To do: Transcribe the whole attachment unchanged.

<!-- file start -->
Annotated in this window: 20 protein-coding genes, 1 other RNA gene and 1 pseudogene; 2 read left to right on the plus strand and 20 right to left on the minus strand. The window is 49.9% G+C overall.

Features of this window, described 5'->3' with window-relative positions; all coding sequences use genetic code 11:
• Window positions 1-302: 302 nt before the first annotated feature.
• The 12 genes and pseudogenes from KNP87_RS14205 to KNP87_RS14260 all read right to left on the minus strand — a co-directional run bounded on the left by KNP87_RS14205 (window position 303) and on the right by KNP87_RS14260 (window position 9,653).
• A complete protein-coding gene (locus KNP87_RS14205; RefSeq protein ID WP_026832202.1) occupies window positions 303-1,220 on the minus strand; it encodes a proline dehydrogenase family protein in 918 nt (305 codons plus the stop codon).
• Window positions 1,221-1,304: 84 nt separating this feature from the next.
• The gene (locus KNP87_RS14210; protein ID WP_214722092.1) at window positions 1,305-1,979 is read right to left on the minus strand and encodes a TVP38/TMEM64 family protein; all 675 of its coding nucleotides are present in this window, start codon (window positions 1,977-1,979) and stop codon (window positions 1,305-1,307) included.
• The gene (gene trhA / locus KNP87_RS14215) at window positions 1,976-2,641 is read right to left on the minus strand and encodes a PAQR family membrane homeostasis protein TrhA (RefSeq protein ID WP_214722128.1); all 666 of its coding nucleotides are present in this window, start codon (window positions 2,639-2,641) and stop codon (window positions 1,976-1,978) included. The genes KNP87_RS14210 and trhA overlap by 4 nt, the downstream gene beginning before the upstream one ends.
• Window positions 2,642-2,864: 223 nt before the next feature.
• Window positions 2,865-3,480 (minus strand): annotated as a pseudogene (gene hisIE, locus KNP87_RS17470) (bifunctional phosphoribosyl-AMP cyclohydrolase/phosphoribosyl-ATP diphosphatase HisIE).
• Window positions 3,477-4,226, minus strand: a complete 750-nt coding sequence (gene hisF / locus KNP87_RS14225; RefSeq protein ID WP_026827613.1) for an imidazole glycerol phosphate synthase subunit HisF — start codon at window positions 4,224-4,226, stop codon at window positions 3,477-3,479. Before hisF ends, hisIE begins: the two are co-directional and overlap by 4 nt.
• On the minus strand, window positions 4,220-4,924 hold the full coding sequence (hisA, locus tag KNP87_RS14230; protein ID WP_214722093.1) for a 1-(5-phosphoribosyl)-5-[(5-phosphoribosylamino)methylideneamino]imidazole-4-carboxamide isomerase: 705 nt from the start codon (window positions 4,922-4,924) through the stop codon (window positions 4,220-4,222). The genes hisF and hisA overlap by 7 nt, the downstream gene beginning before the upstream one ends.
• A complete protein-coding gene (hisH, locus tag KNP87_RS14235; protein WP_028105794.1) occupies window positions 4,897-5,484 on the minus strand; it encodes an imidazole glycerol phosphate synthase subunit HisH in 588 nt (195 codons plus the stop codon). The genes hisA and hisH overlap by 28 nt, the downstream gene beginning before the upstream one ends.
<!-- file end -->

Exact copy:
Annotated in this window: 20 protein-coding genes, 1 other RNA gene and 1 pseudogene; 2 read left to right on the plus strand and 20 right to left on the minus strand. The window is 49.9% G+C overall.

Features of this window, described 5'->3' with window-relative positions; all coding sequences use genetic code 11:
• Window positions 1-302: 302 nt before the first annotated feature.
• The 12 genes and pseudogenes from KNP87_RS14205 to KNP87_RS14260 all read right to left on the minus strand — a co-directional run bounded on the left by KNP87_RS14205 (window position 303) and on the right by KNP87_RS14260 (window position 9,653).
• A complete protein-coding gene (locus KNP87_RS14205; RefSeq protein ID WP_026832202.1) occupies window positions 303-1,220 on the minus strand; it encodes a proline dehydrogenase family protein in 918 nt (305 codons plus the stop codon).
• Window positions 1,221-1,304: 84 nt separating this feature from the next.
• The gene (locus KNP87_RS14210; protein ID WP_214722092.1) at window positions 1,305-1,979 is read right to left on the minus strand and encodes a TVP38/TMEM64 family protein; all 675 of its coding nucleotides are present in this window, start codon (window positions 1,977-1,979) and stop codon (window positions 1,305-1,307) included.
• The gene (gene trhA / locus KNP87_RS14215) at window positions 1,976-2,641 is read right to left on the minus strand and encodes a PAQR family membrane homeostasis protein TrhA (RefSeq protein ID WP_214722128.1); all 666 of its coding nucleotides are present in this window, start codon (window positions 2,639-2,641) and stop codon (window positions 1,976-1,978) included. The genes KNP87_RS14210 and trhA overlap by 4 nt, the downstream gene beginning before the upstream one ends.
• Window positions 2,642-2,864: 223 nt before the next feature.
• Window positions 2,865-3,480 (minus strand): annotated as a pseudogene (gene hisIE, locus KNP87_RS17470) (bifunctional phosphoribosyl-AMP cyclohydrolase/phosphoribosyl-ATP diphosphatase HisIE).
• Window positions 3,477-4,226, minus strand: a complete 750-nt coding sequence (gene hisF / locus KNP87_RS14225; RefSeq protein ID WP_026827613.1) for an imidazole glycerol phosphate synthase subunit HisF — start codon at window positions 4,224-4,226, stop codon at window positions 3,477-3,479. Before hisF ends, hisIE begins: the two are co-directional and overlap by 4 nt.
• On the minus strand, window positions 4,220-4,924 hold the full coding sequence (hisA, locus tag KNP87_RS14230; protein ID WP_214722093.1) for a 1-(5-phosphoribosyl)-5-[(5-phosphoribosylamino)methylideneamino]imidazole-4-carboxamide isomerase: 705 nt from the start codon (window positions 4,922-4,924) through the stop codon (window positions 4,220-4,222). The genes hisF and hisA overlap by 7 nt, the downstream gene beginning before the upstream one ends.
• A complete protein-coding gene (hisH, locus tag KNP87_RS14235; protein WP_028105794.1) occupies window positions 4,897-5,484 on the minus strand; it encodes an imidazole glycerol phosphate synthase subunit HisH in 588 nt (195 codons plus the stop codon). The genes hisA and hisH overlap by 28 nt, the downstream gene beginning before the upstream one ends.